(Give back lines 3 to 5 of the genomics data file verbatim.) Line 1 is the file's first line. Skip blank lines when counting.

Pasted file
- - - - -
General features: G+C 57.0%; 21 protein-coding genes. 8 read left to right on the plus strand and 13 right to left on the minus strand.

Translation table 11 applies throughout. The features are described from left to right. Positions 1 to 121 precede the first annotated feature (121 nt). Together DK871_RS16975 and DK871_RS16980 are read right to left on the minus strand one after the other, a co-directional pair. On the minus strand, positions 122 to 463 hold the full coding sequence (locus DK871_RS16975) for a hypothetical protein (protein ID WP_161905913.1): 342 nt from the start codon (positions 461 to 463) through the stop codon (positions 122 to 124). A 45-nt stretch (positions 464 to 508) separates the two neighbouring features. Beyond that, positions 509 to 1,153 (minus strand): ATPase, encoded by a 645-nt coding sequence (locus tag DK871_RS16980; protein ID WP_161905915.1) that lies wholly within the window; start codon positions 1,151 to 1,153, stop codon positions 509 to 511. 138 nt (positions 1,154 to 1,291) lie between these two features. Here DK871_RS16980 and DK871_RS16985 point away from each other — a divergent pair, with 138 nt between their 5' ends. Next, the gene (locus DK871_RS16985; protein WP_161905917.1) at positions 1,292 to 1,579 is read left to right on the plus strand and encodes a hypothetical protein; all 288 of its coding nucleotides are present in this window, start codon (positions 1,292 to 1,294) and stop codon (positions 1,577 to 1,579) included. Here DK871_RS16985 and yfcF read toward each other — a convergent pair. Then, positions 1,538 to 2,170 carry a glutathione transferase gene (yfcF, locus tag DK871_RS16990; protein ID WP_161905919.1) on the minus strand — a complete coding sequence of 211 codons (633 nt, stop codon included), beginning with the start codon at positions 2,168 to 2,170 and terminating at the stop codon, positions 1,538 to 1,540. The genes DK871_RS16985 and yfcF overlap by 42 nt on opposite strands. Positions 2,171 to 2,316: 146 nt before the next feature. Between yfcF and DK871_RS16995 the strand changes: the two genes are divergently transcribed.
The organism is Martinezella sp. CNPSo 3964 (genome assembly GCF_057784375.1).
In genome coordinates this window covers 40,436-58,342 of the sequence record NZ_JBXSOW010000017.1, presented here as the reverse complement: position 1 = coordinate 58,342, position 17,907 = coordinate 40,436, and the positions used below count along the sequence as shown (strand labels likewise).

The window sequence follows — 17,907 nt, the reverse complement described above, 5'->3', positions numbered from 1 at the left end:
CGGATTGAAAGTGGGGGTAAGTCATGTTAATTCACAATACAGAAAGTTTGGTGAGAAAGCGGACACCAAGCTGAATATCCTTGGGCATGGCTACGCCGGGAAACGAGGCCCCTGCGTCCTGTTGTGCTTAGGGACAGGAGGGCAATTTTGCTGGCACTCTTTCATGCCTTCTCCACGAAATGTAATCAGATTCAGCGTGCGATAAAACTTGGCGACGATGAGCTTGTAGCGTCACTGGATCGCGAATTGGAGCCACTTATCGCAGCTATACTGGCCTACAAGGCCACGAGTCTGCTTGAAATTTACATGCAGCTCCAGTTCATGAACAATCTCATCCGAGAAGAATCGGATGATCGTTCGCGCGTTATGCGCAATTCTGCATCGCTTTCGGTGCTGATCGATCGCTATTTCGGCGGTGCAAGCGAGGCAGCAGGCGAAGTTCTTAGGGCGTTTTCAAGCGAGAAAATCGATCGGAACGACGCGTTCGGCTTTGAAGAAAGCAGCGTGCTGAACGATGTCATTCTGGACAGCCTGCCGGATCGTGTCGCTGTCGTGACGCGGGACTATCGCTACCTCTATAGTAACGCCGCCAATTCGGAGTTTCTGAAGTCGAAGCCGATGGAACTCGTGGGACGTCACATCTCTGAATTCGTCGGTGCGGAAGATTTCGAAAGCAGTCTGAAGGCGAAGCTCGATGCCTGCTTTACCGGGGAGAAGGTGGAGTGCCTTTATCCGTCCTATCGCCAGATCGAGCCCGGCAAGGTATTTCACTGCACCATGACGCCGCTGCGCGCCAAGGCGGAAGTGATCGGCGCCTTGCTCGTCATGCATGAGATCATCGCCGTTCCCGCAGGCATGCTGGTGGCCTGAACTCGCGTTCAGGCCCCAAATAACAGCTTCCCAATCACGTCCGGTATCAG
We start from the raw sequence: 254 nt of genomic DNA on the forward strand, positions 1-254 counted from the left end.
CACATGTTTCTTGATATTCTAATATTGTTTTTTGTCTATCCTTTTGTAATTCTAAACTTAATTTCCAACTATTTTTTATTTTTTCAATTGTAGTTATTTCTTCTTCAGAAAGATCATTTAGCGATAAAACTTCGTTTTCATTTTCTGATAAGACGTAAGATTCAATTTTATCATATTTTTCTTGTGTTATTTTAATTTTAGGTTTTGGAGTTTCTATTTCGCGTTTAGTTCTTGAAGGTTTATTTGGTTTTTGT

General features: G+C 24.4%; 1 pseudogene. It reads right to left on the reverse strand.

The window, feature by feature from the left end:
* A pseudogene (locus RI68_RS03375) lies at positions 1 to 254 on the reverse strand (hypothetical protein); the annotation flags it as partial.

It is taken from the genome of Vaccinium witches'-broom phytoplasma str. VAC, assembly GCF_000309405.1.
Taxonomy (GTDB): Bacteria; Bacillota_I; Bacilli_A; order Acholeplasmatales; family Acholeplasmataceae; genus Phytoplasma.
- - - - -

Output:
The organism is Martinezella sp. CNPSo 3964 (genome assembly GCF_057784375.1).
In genome coordinates this window covers 40,436-58,342 of the sequence record NZ_JBXSOW010000017.1, presented here as the reverse complement: position 1 = coordinate 58,342, position 17,907 = coordinate 40,436, and the positions used below count along the sequence as shown (strand labels likewise).

The window sequence follows — 17,907 nt, the reverse complement described above, 5'->3', positions numbered from 1 at the left end: